Impersonating as a known vendor is a common ruse threat actors may use to penetrate a building. Conducting OSINT (Open-Source Intelligence) on the target company can reveal who their current vendors are. Possible vendors may include:

      • Pest Control
      • Office Equipment Technician
      • Vending Machine Supplier
      • Office Supply Delivery

The most challenging element to this attack is looking the part and having the correct credentials and papers in order.

Example: Posing as Ortho Pest Control

In December 2016, a man wearing a hazmat suit and carrying an ‘Ortho’ identification card signs in at the security desk of a commercial building. A guard later found him on the third floor of the building disconnecting a laptop computer.

Screenshot from

Delivery Person Impersonation

A bad actor may choose to impersonate delivery people because it’s an easy attack that requires little acting. For example, bad actors may impersonate local food or flower delivery services, bicycle messengers, or couriers. Many times, these delivery people and messengers will be let right into a building.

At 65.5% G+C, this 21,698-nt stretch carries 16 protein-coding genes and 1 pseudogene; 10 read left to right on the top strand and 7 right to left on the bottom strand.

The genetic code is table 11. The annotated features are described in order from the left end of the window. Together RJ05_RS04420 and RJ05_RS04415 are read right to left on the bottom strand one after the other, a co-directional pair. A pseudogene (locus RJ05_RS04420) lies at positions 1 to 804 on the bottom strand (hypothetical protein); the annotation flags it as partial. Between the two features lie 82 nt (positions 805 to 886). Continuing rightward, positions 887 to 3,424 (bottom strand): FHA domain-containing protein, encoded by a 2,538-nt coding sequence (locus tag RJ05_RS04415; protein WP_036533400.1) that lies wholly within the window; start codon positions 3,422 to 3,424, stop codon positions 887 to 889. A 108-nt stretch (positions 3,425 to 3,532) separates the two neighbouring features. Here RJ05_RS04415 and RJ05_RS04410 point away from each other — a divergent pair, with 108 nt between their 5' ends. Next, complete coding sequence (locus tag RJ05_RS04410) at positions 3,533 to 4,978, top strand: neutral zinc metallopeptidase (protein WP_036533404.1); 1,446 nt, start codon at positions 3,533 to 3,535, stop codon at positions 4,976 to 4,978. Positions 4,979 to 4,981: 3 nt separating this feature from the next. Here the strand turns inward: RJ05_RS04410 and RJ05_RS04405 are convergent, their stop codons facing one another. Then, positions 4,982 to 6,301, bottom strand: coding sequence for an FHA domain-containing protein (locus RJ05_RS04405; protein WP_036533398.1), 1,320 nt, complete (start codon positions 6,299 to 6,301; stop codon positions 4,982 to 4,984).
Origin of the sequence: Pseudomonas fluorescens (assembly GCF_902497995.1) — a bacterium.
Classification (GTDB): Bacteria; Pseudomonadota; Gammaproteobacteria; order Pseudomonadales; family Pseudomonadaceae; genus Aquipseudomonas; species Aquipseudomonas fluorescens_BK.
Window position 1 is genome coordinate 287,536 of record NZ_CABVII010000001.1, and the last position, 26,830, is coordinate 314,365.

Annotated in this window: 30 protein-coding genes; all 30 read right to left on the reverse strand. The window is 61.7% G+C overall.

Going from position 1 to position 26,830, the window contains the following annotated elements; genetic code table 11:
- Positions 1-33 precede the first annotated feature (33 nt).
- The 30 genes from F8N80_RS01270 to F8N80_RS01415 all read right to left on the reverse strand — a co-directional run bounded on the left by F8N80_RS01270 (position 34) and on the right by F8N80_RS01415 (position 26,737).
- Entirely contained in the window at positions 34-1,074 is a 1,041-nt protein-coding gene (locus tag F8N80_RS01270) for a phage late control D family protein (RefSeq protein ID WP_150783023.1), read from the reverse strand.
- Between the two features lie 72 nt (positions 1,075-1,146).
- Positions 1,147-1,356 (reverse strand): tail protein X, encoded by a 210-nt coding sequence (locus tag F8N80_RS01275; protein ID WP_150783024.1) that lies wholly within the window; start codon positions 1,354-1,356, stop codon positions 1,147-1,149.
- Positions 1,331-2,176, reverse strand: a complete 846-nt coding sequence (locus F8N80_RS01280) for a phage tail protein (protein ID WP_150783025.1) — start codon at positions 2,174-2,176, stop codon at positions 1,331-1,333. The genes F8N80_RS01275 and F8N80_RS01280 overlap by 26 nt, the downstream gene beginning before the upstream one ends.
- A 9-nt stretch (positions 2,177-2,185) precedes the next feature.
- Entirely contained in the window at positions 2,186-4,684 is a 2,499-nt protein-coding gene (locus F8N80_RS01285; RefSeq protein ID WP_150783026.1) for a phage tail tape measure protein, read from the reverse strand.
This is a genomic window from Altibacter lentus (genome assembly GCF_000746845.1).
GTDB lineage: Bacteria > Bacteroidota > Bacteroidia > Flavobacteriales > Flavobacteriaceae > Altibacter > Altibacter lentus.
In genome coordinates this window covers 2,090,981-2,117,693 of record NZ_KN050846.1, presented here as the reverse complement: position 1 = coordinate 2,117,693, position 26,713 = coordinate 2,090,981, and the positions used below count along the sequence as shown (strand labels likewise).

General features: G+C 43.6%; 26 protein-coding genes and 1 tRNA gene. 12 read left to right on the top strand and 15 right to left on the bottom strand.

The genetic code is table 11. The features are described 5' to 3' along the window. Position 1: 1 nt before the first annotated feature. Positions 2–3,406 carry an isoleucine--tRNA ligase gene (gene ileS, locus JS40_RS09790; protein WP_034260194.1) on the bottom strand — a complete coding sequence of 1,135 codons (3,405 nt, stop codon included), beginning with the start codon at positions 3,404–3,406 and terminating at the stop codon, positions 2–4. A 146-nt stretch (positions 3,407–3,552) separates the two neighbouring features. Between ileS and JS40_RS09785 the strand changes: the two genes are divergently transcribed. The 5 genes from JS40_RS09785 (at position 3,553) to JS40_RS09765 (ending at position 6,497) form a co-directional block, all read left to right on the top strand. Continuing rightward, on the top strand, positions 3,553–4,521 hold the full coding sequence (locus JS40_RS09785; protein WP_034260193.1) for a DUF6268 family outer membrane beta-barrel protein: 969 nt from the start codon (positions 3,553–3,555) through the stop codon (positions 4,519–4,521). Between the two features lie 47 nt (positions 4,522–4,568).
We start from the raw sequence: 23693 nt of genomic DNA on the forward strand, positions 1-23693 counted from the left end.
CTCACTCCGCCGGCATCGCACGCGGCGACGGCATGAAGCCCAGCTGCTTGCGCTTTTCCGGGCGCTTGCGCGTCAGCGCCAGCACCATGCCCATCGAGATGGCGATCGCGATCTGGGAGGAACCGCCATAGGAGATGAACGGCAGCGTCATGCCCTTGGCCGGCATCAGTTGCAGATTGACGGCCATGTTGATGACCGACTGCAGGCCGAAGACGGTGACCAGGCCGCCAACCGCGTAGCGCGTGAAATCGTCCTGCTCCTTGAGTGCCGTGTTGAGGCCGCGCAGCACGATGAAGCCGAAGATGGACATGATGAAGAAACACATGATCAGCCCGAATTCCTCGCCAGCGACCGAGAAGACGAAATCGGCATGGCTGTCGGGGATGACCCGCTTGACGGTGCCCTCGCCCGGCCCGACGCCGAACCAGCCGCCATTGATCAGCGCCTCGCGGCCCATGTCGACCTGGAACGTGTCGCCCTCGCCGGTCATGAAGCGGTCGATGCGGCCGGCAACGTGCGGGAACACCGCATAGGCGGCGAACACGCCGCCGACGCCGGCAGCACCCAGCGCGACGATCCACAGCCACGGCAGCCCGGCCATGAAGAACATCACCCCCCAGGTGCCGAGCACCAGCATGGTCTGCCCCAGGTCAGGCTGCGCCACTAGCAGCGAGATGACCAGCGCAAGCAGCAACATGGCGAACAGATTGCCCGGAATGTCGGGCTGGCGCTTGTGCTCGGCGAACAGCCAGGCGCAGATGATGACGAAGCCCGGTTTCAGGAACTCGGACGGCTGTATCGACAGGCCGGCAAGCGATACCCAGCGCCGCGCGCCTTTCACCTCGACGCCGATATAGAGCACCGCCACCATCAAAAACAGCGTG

Example: Posing as a Postmates Delivery Person

In October 2016, Lukas Yla, posing as a Postmates delivery person, infiltrated some of the largest Bay Area tech and advertising companies delivering donuts. Yla’s intent was not malicious, he just wanted to hand deliver his résume in an unforgettable manner. What made Yla’s impersonation so credible? First, he did research. He started by finding the best donuts in the area. Then, he ordered lunch from Postmates to see how they did delivery. Next, he designed a T-shirt that copied the Postmates logo and found a printing company willing to make the T-shirts. Finally, he hand-delivered donuts and his résume to top executives. How did the executives respond? Yla reports that most were shocked, wondering how he got into the building.

Although there was no malicious intent with this impersonation, it illustrates how easy it is to gain entry to buildings simply by looking the part.

Lukas Yla is making a delivery. Lukas Yla

Protect Your Organization